A few months ago I had written a post on Goal Setting after attending a seminar. The last 6 months I saw this philosophy in action. I have been talking about the bike ride a lot lately, as the experience slowly settles in. True story, if someone told me a year ago that I would accomplish a goal I set out to do 10 years ago, I’d shrug my shoulders and say ehh… maybe. Don’t get me wrong I am all about the challenge, but training for the “ride” made me realize how much the challenge was about me. Call it goal setting; call it a challenge, a “pr”, an “rx”, or whatever makes you tick, the underlying philosophy is consistent: it’s something to strive for. I did a quick Google search for goal setting and this was the first result: Goal Setting can be a very powerful tool for your health. Goal Setting is not something that acts alone to bring you great health but instead is a willing partner for your overall health program. Hmm… that’s interesting. So that takes me to my next question… why? What is it about goal setting and, to take it a step further, goal accomplishing that makes it beneficial to your health?!
It taps into the unconscious mind, the part that is constantly working towards improving your quality of life, whether you know it or not. Goal setting identifies to both your conscious mind and your unconscious mind what it is you wish to achieve. Yup, it’s that simple.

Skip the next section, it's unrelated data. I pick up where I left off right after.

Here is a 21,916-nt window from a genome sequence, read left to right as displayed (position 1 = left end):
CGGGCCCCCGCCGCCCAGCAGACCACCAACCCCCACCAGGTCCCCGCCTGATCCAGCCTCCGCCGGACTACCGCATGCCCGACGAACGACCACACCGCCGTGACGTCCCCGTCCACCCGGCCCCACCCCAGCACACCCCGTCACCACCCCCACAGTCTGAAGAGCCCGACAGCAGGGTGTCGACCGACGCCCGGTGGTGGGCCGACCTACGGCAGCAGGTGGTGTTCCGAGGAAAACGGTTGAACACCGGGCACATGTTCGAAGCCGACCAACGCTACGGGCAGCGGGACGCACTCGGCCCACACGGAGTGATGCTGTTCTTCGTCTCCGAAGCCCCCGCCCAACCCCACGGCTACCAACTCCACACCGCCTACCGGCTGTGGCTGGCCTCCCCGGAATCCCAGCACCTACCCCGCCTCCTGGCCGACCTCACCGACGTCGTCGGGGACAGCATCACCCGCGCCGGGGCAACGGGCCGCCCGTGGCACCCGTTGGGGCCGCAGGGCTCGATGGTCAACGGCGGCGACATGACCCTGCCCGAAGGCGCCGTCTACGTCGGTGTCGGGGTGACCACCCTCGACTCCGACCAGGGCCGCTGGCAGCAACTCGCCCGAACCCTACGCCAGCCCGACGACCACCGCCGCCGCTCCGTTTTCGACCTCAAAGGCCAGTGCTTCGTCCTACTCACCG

The basic act of setting a clearly defined goal increases your chances of achieving it. Granted I set out a goal to do the ALC ride 10 years ago (not clearly defined) but from day one of training for the ride I set 2 simple goals: 1. show up and 2. Finish. I didn’t ever know what exactly to expect in terms of elevation or whether or terrain but I did know that I had a goal and I was going to do it…and I did. It’s funny how much the sang “where there is a will, there is a way” holds true when a goal is set. Whether its sports related, health, financial, business, or relationship, the philosophy is the same.
So what makes a good goal? According to Dr Edwin Locke, a pioneer on goal setting research. Goals must have the following characteristics.
For the sake of length, you can read more about each of them here. The most interesting part of Locke’s research is that it showed there was a direct relationship between how difficult and specific a goal was and people’s performance of the task. Difficult goals illicit a better response than easy goals. Sound counterintuitive? Well think about the last time you were tasked with something easy, how motivated were you to do it and what was your sense of accomplishment? Hard goals seem to have a higher sense of accomplishment which is why people are more committed to them. Whether you are applying goal setting to yourself or to those you are coaching, we can all benefit from the theory.
So what’s your next goal? Post to comments…
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